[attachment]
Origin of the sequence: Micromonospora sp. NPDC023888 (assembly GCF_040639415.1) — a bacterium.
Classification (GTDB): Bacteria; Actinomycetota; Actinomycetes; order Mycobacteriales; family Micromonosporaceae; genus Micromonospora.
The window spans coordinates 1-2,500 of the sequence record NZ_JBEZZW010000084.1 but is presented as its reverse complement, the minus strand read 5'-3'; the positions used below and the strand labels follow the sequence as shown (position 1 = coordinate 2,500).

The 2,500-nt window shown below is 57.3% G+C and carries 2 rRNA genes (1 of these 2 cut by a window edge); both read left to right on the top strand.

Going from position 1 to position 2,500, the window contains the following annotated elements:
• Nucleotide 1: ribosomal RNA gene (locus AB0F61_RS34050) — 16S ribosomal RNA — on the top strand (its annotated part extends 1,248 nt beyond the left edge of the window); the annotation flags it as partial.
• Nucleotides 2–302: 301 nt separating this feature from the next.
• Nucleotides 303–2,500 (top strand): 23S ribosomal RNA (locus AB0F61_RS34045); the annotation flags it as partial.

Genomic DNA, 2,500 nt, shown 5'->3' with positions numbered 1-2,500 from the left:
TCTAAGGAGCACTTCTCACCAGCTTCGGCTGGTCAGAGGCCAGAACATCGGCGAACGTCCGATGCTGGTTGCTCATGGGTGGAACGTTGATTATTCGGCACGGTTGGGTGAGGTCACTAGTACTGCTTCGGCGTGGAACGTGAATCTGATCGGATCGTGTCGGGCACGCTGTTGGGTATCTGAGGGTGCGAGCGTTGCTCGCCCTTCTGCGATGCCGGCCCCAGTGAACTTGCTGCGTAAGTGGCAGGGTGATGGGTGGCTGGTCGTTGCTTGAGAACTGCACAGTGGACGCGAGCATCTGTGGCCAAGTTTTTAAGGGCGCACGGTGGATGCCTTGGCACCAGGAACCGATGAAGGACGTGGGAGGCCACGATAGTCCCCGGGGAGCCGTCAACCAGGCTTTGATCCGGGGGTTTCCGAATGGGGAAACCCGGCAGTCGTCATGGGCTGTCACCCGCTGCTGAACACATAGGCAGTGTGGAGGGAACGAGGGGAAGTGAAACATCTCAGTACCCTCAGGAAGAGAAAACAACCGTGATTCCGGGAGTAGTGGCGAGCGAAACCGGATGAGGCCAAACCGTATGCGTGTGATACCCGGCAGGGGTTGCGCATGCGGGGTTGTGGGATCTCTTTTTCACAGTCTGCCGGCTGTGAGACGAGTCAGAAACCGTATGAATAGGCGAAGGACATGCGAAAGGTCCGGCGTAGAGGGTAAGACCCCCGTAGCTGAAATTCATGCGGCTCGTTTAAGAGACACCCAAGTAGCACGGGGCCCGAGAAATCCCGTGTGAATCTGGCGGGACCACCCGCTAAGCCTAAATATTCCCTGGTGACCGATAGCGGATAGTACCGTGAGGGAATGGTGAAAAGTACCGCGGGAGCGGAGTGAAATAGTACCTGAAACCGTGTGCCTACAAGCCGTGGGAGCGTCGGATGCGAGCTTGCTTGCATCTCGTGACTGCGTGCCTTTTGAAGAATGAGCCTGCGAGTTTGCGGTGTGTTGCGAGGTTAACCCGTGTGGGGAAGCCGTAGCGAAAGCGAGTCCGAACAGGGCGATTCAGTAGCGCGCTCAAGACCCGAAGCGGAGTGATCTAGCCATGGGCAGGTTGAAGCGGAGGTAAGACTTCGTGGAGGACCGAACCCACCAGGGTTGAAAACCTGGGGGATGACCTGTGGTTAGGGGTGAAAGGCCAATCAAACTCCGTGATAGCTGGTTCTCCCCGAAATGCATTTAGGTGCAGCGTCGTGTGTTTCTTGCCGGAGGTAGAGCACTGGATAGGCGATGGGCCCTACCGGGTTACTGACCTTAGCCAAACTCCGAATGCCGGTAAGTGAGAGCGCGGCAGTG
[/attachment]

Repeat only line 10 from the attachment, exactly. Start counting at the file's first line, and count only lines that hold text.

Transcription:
TCTAAGGAGCACTTCTCACCAGCTTCGGCTGGTCAGAGGCCAGAACATCGGCGAACGTCCGATGCTGGTTGCTCATGGGTGGAACGTTGATTATTCGGCACGGTTGGGTGAGGTCACTAGTACTGCTTCGGCGTGGAACGTGAATCTGATCGGATCGTGTCGGGCACGCTGTTGGGTATCTGAGGGTGCGAGCGTTGCTCGCCCTTCTGCGATGCCGGCCCCAGTGAACTTGCTGCGTAAGTGGCAGGGTGATGGGTGGCTGGTCGTTGCTTGAGAACTGCACAGTGGACGCGAGCATCTGTGGCCAAGTTTTTAAGGGCGCACGGTGGATGCCTTGGCACCAGGAACCGATGAAGGACGTGGGAGGCCACGATAGTCCCCGGGGAGCCGTCAACCAGGCTTTGATCCGGGGGTTTCCGAATGGGGAAACCCGGCAGTCGTCATGGGCTGTCACCCGCTGCTGAACACATAGGCAGTGTGGAGGGAACGAGGGGAAGTGAAACATCTCAGTACCCTCAGGAAGAGAAAACAACCGTGATTCCGGGAGTAGTGGCGAGCGAAACCGGATGAGGCCAAACCGTATGCGTGTGATACCCGGCAGGGGTTGCGCATGCGGGGTTGTGGGATCTCTTTTTCACAGTCTGCCGGCTGTGAGACGAGTCAGAAACCGTATGAATAGGCGAAGGACATGCGAAAGGTCCGGCGTAGAGGGTAAGACCCCCGTAGCTGAAATTCATGCGGCTCGTTTAAGAGACACCCAAGTAGCACGGGGCCCGAGAAATCCCGTGTGAATCTGGCGGGACCACCCGCTAAGCCTAAATATTCCCTGGTGACCGATAGCGGATAGTACCGTGAGGGAATGGTGAAAAGTACCGCGGGAGCGGAGTGAAATAGTACCTGAAACCGTGTGCCTACAAGCCGTGGGAGCGTCGGATGCGAGCTTGCTTGCATCTCGTGACTGCGTGCCTTTTGAAGAATGAGCCTGCGAGTTTGCGGTGTGTTGCGAGGTTAACCCGTGTGGGGAAGCCGTAGCGAAAGCGAGTCCGAACAGGGCGATTCAGTAGCGCGCTCAAGACCCGAAGCGGAGTGATCTAGCCATGGGCAGGTTGAAGCGGAGGTAAGACTTCGTGGAGGACCGAACCCACCAGGGTTGAAAACCTGGGGGATGACCTGTGGTTAGGGGTGAAAGGCCAATCAAACTCCGTGATAGCTGGTTCTCCCCGAAATGCATTTAGGTGCAGCGTCGTGTGTTTCTTGCCGGAGGTAGAGCACTGGATAGGCGATGGGCCCTACCGGGTTACTGACCTTAGCCAAACTCCGAATGCCGGTAAGTGAGAGCGCGGCAGTG